Hotel ErwinHotel in Venice Beach
The ultimate Southern California beach experience with a contemporary twist. Shorebreak Hotel combines the relaxed, sun-drenched spirit of the Orange County coastline with edgy modern accents. The only hotel located near the iconic intersection of Main Street and Pacific Coast Highway, Shorebreak situates you at the center of eclectic shopping, dining, and entertainment…all within earshot of crashing ocean waves. A singular boutique hotel experience with evening smores making and fireside storytelling at The Deck.
Shorebreak Hotel in Huntington Beach, California – the original Surf City USA – is a showcase of modern hotel design on the cusp of lifestyle trends. Shorebreak Hotel draws its inspiration from Southern California’s cultivated yet laid-back surf culture, combining four-star touches with a penchant for fun. Highlights include guestrooms with ocean views, exquisite furnishings, versatile event space, romantic fire pits and ready access to a variety of exciting recreational activities. Shorebreak’s Zimzala Restaurant and Bar will be a popular attraction for locals and visitors, offering rustic Mediterranean cuisine with an emphasis on fresh seafood, surf-inspired décor, and free-spirited good times.
157 Guestrooms and suites at Shorebreak Hotel are beautifully accoutered, amply supplied, and comfortable. Executive desk and credenza come standard, and every room features unique and tasteful contemporary artwork. Rooms at the Shorebreak feature flat panel high-definition televisions, wireless high-speed Internet access, and iPod docking stations. Guests will also enjoy complimentary gourmet coffee and tea generously stocked refreshment centers, and 24-hour in-room dining featuring outstanding and eclectic offerings, such as our signature “Dreamy Night Pillow Menu.”
Reservations: (877) 212-8597
Southern Californian surfing started in 1907 when Hawai’ian George Freeth performed for a huge crowd at Redondo Beach. Since then Southern California has remained the urban heartland of American surf culture. By the early 1960’s people were taking to the waves in numbers as the SoCal beach lifestyle rapidly developed. Today the place is more crazy and crowded than ever, but despite the chaos, surfing in LA can still be a pleasurable experience. Orange County is an extremely populated area south of the steep coves of Palos Verdes peninsula. North Orange County has mainly long, straight beaches, while the southern border reverts back to cliffs and coves again.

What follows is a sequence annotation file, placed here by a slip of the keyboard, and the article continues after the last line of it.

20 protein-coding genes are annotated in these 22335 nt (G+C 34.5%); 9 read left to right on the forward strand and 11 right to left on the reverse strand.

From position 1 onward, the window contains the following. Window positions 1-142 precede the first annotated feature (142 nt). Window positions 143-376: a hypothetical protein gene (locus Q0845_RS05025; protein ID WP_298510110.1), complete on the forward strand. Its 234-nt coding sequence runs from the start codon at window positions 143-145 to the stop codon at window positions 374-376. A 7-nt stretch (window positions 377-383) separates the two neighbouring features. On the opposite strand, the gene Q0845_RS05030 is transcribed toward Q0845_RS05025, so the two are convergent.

A mixed bag, preferring SW pulses and zero wind, Orange County is more of a small-wave/beach break frontier than anything else. Also the hub of the ‘surf industry’, as it happens, catering to millions of surfers worldwide, and an abundance of surfers right nearby. Too many, in fact. They wait, elbow-to-elbow, noseguard-to-leash plug in the generally mediocre line-ups … which do get good on occasion, to be sure? Quite good. But, for the most part, Orange County waves are comparatively weak on the global scale, easily disturbed by the slightest onshore breeze, and typically don’t last more than four seconds from take-off to close-out. Those big blue ’n sunny Salt Creek barrel photos the magazines have teased you with for the past three decades are actually glorified close-outs – same with Newport and Huntington. It’s cruel, but it’s true. Jetties and piers play a major role in determining surf quality from Seal Beach (first spot clear of the LA breakwater) to Newport Beach, which is all fairly consistent beach break, home to such wonders as the Wedge, the famous Huntington Pier, and the elusive Newport Point. Down the coast, a few more miles are the craggy, fickle reefs of affluent Laguna Beach, the nouveau ritz of Dana Point (harbored to death), and the classic beach city of San Clemente (more beach break). Orange County faces SW, so summer swells have better luck here than in LA or San Diego, occasionally reaching epic status with big waves, warm temperatures. It can seem like the best place in the world at times, but it isn’t. Spots that handle the waves and give them decent shape are few and far between, and pesky onshores arrive without warning. Also, it’s no secret in California that S swells are as fickle as they come; many spots don’t even break without a south. Wintertime W swells do get in quite handily, but due nor’wests tend to approach the coast with less intensity than they do farther north. N-NW swells miss large sections of coast due to the shadowing of Santa Catalina Island, especially during west-southwest swells around Huntington. Rideable surf is never huge in Orange County, except for a handful of rare spots and that freak of nature, jetty and backwash known as the Wedge. Still, there’s generally something to ride just about every day, be it good, bad, or something in between.
When to Go
The primary source of surf in summer comes courtesy of S-SW groundswells from April to September, including hurricane swells off Mexico between July and October. At this time of year, waves can reach 12-15ft (4-4.5m) but average 3-8ft (1-2.5m). In winter (Oct-Mar), low pressures to the NW send down swells of 2-12ft (0.5-4m). In general Orange County’s swell exposure is not as good as San Diego’s but on any given day in spring or autumn, there might be 2-6ft (0.5-2m) of W swell coming from groundswell in the W Pacific or near-shore wind swell. Prevailing winds are NW-W, most common in December and least so in August. The magical Santa Ana E winds blow in late summer. Offshore days are more common in winter, but all year the winds are rarely strong and glassy days are one of California’s finer features. Tides vary from 4-7ft (1-2m) – finding a tide table is easy.